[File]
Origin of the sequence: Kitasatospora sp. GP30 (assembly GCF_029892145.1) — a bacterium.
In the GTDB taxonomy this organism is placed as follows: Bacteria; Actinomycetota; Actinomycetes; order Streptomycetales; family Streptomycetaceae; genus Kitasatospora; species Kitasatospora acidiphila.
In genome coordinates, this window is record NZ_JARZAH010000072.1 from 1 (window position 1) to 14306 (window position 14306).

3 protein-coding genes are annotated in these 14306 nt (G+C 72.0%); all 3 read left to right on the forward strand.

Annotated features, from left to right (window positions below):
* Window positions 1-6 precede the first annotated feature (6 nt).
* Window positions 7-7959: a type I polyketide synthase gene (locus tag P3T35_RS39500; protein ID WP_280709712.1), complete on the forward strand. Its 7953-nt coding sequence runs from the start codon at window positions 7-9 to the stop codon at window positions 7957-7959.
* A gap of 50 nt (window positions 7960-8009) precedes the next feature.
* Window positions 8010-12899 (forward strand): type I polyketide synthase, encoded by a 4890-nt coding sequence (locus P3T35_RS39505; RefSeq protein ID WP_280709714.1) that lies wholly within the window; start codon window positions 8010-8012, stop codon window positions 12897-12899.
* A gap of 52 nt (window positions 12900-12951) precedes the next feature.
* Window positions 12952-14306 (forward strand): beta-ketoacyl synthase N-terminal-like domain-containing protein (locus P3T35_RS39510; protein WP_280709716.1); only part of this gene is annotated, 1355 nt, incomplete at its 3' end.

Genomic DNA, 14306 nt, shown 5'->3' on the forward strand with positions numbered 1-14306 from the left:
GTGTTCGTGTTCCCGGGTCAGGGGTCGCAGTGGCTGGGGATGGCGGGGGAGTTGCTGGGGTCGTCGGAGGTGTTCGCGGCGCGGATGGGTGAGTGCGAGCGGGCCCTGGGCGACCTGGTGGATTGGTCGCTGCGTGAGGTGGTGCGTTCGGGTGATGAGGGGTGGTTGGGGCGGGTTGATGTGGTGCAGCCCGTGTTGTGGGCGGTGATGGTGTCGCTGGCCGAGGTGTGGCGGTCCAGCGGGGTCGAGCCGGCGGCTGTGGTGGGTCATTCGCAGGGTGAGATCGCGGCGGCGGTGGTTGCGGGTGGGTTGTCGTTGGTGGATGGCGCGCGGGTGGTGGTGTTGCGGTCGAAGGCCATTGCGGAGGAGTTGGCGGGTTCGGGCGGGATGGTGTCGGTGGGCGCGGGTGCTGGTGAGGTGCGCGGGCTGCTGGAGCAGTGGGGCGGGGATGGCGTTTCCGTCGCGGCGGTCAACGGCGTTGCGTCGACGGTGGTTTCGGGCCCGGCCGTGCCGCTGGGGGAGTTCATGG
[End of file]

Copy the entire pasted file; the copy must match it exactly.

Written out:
Origin of the sequence: Kitasatospora sp. GP30 (assembly GCF_029892145.1) — a bacterium.
In the GTDB taxonomy this organism is placed as follows: Bacteria; Actinomycetota; Actinomycetes; order Streptomycetales; family Streptomycetaceae; genus Kitasatospora; species Kitasatospora acidiphila.
In genome coordinates, this window is record NZ_JARZAH010000072.1 from 1 (window position 1) to 14306 (window position 14306).

3 protein-coding genes are annotated in these 14306 nt (G+C 72.0%); all 3 read left to right on the forward strand.

Annotated features, from left to right (window positions below):
* Window positions 1-6 precede the first annotated feature (6 nt).
* Window positions 7-7959: a type I polyketide synthase gene (locus tag P3T35_RS39500; protein ID WP_280709712.1), complete on the forward strand. Its 7953-nt coding sequence runs from the start codon at window positions 7-9 to the stop codon at window positions 7957-7959.
* A gap of 50 nt (window positions 7960-8009) precedes the next feature.
* Window positions 8010-12899 (forward strand): type I polyketide synthase, encoded by a 4890-nt coding sequence (locus P3T35_RS39505; RefSeq protein ID WP_280709714.1) that lies wholly within the window; start codon window positions 8010-8012, stop codon window positions 12897-12899.
* A gap of 52 nt (window positions 12900-12951) precedes the next feature.
* Window positions 12952-14306 (forward strand): beta-ketoacyl synthase N-terminal-like domain-containing protein (locus P3T35_RS39510; protein WP_280709716.1); only part of this gene is annotated, 1355 nt, incomplete at its 3' end.

Genomic DNA, 14306 nt, shown 5'->3' on the forward strand with positions numbered 1-14306 from the left:
GTGTTCGTGTTCCCGGGTCAGGGGTCGCAGTGGCTGGGGATGGCGGGGGAGTTGCTGGGGTCGTCGGAGGTGTTCGCGGCGCGGATGGGTGAGTGCGAGCGGGCCCTGGGCGACCTGGTGGATTGGTCGCTGCGTGAGGTGGTGCGTTCGGGTGATGAGGGGTGGTTGGGGCGGGTTGATGTGGTGCAGCCCGTGTTGTGGGCGGTGATGGTGTCGCTGGCCGAGGTGTGGCGGTCCAGCGGGGTCGAGCCGGCGGCTGTGGTGGGTCATTCGCAGGGTGAGATCGCGGCGGCGGTGGTTGCGGGTGGGTTGTCGTTGGTGGATGGCGCGCGGGTGGTGGTGTTGCGGTCGAAGGCCATTGCGGAGGAGTTGGCGGGTTCGGGCGGGATGGTGTCGGTGGGCGCGGGTGCTGGTGAGGTGCGCGGGCTGCTGGAGCAGTGGGGCGGGGATGGCGTTTCCGTCGCGGCGGTCAACGGCGTTGCGTCGACGGTGGTTTCGGGCCCGGCCGTGCCGCTGGGGGAGTTCATGG